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Students can be made part of their discipline, using English terminology, or they can be made part of their society, using their own language. Swedish students illustrate the stark choices
»I didn’t understand why it wasn’t a real … er, vad ska jag säga?… tal … er, only when you har det upphöjd till två. But she said it was an imeg, imag—ett sånt där tal«.
It is a first-year Swedish student, and she is trying to explain some physics.
And the point is that she is code-switching, in this case from English to Swedish, something making her language only comprehensible to a Swede.
She doesn’t know the words for number, squared and imaginary.
In this case, the student’s code switching from English to Swedish will lead to a breakdown in communication. Code-switching in Swedish to English, at least among peers in her discipline, would be less problematic.
The example is from a study by John Airey of the University of Kalmar, Sweden, who presented his results at a seminar organised by the University of Copenhagen’s Centre for Internationalisation and Parallel Language Use.
It illustrates some of the many paradoxes to be surmounted at universities that woo international students and staff by teaching more courses in English to an audience that predominantly shares another mother-tongue.
Tough choices have to be made.
John Airey follows earlier research by others in saying that universities must face up to two sometimes contradictory approaches:
They can produce graduates who are literate in the English-language terminology of their own discipline, thereby ‘socialising’ students into their own discipline.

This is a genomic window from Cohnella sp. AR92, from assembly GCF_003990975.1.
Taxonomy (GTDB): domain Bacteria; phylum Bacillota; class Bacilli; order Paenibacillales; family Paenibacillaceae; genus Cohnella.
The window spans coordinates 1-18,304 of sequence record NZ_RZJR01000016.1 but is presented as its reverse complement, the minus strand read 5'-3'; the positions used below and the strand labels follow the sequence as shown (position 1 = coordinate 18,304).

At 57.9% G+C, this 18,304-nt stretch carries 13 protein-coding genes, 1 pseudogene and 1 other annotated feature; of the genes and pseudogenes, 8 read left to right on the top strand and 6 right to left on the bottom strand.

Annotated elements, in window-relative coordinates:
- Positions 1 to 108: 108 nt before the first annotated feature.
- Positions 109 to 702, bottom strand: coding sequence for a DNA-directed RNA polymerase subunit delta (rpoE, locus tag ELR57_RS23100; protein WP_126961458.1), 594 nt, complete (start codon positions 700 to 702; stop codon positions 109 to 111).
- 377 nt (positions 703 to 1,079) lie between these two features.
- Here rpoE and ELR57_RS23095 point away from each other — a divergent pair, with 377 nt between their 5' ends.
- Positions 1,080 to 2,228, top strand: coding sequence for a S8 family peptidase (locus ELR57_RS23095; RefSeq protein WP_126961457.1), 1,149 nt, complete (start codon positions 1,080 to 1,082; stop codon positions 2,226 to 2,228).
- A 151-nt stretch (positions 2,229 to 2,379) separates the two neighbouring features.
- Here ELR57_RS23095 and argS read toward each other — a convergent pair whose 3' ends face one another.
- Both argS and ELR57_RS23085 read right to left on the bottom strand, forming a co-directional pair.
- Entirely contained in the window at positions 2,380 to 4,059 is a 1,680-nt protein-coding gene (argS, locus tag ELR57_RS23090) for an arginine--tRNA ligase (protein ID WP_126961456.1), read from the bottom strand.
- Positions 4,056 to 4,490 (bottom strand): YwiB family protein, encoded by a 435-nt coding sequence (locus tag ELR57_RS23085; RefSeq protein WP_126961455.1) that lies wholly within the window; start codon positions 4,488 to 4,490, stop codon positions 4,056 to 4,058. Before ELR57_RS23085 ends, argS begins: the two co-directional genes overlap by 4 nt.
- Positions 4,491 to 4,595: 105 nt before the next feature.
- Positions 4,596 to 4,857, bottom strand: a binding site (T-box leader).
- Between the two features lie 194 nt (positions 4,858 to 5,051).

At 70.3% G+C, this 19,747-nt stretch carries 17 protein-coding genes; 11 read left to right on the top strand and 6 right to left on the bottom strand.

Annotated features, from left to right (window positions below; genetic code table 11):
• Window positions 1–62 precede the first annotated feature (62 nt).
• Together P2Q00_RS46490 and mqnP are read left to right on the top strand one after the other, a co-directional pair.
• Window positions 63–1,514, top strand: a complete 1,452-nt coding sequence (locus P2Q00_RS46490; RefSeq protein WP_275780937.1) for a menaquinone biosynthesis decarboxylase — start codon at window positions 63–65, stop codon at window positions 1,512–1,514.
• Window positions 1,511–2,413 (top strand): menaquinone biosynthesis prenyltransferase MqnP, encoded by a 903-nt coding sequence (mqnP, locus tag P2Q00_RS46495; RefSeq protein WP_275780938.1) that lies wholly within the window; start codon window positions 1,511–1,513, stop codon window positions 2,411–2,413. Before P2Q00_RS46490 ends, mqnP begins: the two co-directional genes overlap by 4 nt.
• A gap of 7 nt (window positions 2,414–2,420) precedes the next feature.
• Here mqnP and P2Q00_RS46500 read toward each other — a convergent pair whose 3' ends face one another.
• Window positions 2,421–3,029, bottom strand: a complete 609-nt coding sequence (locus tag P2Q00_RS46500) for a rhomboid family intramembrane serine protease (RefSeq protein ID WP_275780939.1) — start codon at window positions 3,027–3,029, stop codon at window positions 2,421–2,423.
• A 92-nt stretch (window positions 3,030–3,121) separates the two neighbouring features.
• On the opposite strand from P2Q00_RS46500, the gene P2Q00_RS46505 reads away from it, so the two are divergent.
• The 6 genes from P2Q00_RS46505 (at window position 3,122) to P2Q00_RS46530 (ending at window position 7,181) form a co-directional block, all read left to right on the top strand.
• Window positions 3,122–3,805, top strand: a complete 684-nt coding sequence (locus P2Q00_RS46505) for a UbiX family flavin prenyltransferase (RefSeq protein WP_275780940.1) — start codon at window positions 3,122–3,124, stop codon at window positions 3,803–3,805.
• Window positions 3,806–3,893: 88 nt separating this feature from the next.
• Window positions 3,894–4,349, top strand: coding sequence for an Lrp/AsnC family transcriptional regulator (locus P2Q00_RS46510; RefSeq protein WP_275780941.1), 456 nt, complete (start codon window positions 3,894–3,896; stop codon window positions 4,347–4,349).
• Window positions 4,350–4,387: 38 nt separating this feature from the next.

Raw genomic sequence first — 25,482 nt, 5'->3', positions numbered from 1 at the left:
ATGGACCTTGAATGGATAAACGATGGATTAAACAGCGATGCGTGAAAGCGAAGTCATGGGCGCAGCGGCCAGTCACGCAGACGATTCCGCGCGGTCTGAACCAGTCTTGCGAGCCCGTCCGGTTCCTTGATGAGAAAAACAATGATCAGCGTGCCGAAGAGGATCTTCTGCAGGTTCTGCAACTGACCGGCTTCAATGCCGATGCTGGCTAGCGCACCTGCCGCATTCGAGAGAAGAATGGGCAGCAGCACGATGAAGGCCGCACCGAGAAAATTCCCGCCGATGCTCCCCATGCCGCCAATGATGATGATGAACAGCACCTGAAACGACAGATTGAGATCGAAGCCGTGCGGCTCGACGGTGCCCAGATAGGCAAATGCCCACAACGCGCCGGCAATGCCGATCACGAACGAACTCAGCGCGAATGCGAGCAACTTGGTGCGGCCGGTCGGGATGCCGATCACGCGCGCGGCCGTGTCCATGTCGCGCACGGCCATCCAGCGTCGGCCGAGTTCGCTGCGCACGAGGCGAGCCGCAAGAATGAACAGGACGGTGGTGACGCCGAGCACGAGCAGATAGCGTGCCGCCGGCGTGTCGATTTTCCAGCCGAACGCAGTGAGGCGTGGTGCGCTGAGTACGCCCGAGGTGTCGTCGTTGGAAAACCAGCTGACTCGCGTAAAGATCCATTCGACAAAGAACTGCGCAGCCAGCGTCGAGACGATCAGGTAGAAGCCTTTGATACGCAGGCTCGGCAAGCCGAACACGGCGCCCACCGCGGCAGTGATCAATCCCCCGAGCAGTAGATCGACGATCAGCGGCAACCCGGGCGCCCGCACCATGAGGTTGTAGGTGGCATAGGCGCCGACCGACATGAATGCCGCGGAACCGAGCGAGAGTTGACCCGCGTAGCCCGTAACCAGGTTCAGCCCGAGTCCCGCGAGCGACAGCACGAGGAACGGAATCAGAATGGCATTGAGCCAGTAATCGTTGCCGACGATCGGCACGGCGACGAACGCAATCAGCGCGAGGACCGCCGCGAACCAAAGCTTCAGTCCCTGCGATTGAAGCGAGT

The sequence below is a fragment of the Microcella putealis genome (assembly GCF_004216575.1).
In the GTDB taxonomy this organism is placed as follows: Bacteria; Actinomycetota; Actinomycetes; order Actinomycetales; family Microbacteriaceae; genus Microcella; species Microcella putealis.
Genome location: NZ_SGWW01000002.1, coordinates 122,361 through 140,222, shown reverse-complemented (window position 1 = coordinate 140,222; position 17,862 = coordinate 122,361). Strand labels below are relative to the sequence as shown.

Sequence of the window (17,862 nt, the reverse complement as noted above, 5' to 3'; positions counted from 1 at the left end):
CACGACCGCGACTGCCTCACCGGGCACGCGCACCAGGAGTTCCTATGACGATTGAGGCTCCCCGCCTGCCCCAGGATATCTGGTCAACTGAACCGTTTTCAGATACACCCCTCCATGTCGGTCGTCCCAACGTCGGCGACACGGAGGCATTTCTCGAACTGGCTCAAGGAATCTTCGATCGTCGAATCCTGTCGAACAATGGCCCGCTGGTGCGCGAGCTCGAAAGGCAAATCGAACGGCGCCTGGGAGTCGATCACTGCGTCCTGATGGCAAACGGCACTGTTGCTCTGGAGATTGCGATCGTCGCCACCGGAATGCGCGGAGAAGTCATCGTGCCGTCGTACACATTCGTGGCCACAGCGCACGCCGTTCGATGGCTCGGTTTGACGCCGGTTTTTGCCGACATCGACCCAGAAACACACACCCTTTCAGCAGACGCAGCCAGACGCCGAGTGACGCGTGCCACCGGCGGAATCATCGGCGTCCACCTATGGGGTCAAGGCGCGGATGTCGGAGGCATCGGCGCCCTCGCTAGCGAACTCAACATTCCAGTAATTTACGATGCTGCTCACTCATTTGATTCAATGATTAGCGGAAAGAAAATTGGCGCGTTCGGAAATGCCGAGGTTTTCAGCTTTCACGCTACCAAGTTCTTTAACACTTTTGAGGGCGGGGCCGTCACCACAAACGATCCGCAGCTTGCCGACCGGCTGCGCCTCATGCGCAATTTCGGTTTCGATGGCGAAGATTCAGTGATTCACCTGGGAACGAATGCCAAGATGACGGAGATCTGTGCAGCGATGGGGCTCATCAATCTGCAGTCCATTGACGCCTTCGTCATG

Or they can produce graduates who can communicate the discipline to a wider audience in their own mother-tongue language community, thereby preparing students for life in society.
»While the first vision presupposes English language skills, the second vision presupposes local language skills,« John Airey says.
In reality, of course, university courses will strive to balance between these two visions, John Airey says.
In his study, he analysed the transcripts of physics classes and asked students to describe the same disciplinary concepts in both English and Swedish.
His research showed that Swedish students on average speak 45 pct. slower in their English language descriptions.
Interestingly, for most students, »the quality of their descriptions in both languages was independent of the teaching language,« he says.
»But this is not the same as saying that the teaching language doesn’t matter,« John Airey adds.
A small number of students had serious problems, and Swedish students who take notes had difficulty following the lecture.
One thing is for certain: Students think they perform better in the English language than they really do.
Most reported to Airey that there is no difference between being taught in English and in Swedish.
But analysis of video material showed otherwise.
Students ask and answer fewer questions when taught in English, and there is less interaction between lecturer and students in the English-taught classes.